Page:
A Homeowners Insurance policy is a contract.

A homeowners insurance policy is a contract between the owner of the home and the insurance company. Your paid premium transfers the financial risk in owning or leasing your property to the insurance company. The insurer assumes the risk through the policy’s suite of coverage. The policy’s suite of coverage is underwritten by the homeowners insurance company based on the representations made on the application. The premium that is paid may vary dramatically because of the construction, age, distance to coastal water, and hurricane exposure of the property.

Homeowners Insurance

A great Homeowners Insurance agent navigates the available lines of insurance applicable.

Did you know there is no law that says a homeowner must buy insurance? The need for insurance coverage is almost always a contractual obligation with mortgages, lines of credit and any other transaction where property is used as a form of collateral or security. That said, it’s still a wise idea to maintain homeowners insurance where there is a large potential for financial loss, thereby transferring the risk to an insurance company.

A Homeowners Insurance Policy is written in two sections:

  • The first section deals with the physical property.
    The property coverage is broken down in terms of the dwelling and other structures on the insured location, along with the personal property inside and maintained on the residence premises and the potential for financial loss in the event that the home is rendered uninhabitable.
  • The second section has to do with liability.
    This provides for insurance coverage in the event that someone gets injured upon the property for which medical bills and other potential financial loss may occur to another person who is not the named insured or any resident relative residing in the household.

A homeowners insurance policy includes terms, conditions and limitations with respect to coverage and the property section is subject to a deductible. The deductibles are expressed as all other perils and windstorm. All other perils relates to any covered loss that is not wind and is usually lower than the windstorm deductible which can be significantly higher. The liability section is quite broad. It is referred to as comprehensive liability and may extend coverage to a number of different circumstances.

Discounts and credits:
The amount of money paid to an insurer for the issuance of a homeowners insurance policy is called a premium. Premium credits may be allowed for things such as new homes, burglar and fire alarms, and impact windows and doors. These are often noted as mitigation credits. Documentation of these improvements is always required to get these premium credits.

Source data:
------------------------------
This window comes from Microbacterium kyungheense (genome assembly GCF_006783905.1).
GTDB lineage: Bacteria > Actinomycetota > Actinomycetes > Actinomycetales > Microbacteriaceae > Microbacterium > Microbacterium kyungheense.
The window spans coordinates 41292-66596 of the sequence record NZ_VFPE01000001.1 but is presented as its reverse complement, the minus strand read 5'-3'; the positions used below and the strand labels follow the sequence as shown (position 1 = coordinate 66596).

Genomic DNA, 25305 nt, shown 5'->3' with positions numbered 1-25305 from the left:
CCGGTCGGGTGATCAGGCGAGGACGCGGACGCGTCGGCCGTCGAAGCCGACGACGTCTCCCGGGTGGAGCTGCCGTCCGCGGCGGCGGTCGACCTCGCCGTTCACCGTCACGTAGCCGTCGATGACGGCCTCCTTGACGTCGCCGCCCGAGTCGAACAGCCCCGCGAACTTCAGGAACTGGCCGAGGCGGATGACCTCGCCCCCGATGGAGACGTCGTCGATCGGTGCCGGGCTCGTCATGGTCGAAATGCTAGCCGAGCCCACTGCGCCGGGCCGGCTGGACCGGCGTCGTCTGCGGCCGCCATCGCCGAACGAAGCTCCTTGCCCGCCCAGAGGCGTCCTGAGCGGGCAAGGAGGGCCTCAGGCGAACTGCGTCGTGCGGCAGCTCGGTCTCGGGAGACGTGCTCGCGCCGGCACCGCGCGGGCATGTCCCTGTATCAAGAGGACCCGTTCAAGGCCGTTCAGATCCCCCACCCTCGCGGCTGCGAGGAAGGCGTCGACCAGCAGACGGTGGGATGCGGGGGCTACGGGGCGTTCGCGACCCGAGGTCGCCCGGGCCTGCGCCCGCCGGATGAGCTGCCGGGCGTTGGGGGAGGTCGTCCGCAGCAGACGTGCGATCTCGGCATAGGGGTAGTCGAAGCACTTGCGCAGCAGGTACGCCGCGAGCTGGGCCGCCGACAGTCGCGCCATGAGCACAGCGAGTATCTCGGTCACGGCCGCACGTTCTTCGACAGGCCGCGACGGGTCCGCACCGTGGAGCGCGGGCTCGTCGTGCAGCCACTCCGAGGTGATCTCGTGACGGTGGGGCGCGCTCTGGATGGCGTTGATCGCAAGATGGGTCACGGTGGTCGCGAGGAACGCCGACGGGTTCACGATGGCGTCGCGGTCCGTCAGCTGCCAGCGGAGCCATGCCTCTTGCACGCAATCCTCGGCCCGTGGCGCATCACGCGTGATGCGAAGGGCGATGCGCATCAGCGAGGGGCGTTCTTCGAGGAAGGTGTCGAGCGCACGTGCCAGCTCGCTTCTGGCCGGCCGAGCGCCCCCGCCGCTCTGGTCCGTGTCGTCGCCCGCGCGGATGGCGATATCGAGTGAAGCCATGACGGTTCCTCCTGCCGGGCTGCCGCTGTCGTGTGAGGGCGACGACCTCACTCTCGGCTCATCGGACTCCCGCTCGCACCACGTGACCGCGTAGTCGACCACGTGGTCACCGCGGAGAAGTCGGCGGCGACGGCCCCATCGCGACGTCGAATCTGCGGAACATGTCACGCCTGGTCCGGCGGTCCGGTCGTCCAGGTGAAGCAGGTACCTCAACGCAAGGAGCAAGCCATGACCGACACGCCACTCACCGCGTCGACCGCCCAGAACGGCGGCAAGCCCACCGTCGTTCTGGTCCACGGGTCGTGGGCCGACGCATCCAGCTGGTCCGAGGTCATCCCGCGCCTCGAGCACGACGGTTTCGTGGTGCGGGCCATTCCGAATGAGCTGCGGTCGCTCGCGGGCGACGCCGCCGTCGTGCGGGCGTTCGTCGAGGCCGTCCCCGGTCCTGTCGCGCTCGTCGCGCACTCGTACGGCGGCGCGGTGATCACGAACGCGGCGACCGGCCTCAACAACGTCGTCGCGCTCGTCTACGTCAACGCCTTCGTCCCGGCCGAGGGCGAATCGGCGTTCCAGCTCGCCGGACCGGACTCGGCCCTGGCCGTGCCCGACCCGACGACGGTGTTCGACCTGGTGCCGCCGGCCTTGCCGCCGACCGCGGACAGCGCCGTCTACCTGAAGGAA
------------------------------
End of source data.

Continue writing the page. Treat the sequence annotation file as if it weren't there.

The new home credit
is documented though the property appraiser’s office. It shows the year the property was built. Other certificates, such as for central station alarm monitoring or hurricane impact shutters, need to be issued by the central station monitoring company or a licensed building inspector.

The wind mitigation credits
are obtained by an inspection which is performed by a licensed property inspector. They document in writing and take photographs of the construction features of the property to evidence how the building will withstand a windstorm. In the case of older homes, a 4-point inspection is generally required to evidence that the dwelling has been updated to prevent loss potential. The 4-point inspection is also done by a licensed property inspector. They document the age and expected usable life of the roof, electrical, plumbing and air conditioning systems. All of this documentation is attached to and made a part of the submission to an insurer for the issuance of a homeowners insurance policy.

A homeowners insurance policy is issued based on the representations made on a homeowners insurance application.

Factors such as:

  • The year the dwelling was built.
  • The age and condition of the roof as well as the materials of which the roof is constructed.
  • The age of the various mechanical systems of the house such as the electrical, plumbing and air conditioning systems.
  • The claims history and financial background of the applicant.

The use of the house is considered in terms of primary, secondary, seasonal or tenant occupied circumstances and other issues such as pets and/or livestock are taken into account with respect to the issuance of a policy and specific limitations of coverage for premium paid.

Rolfs Insurance Services is here to help with your homeowners insurance application and to provide guidance and advice relating to the various coverages. Recommendations can be made to determine which safety features may be added to your home to reduce your premium.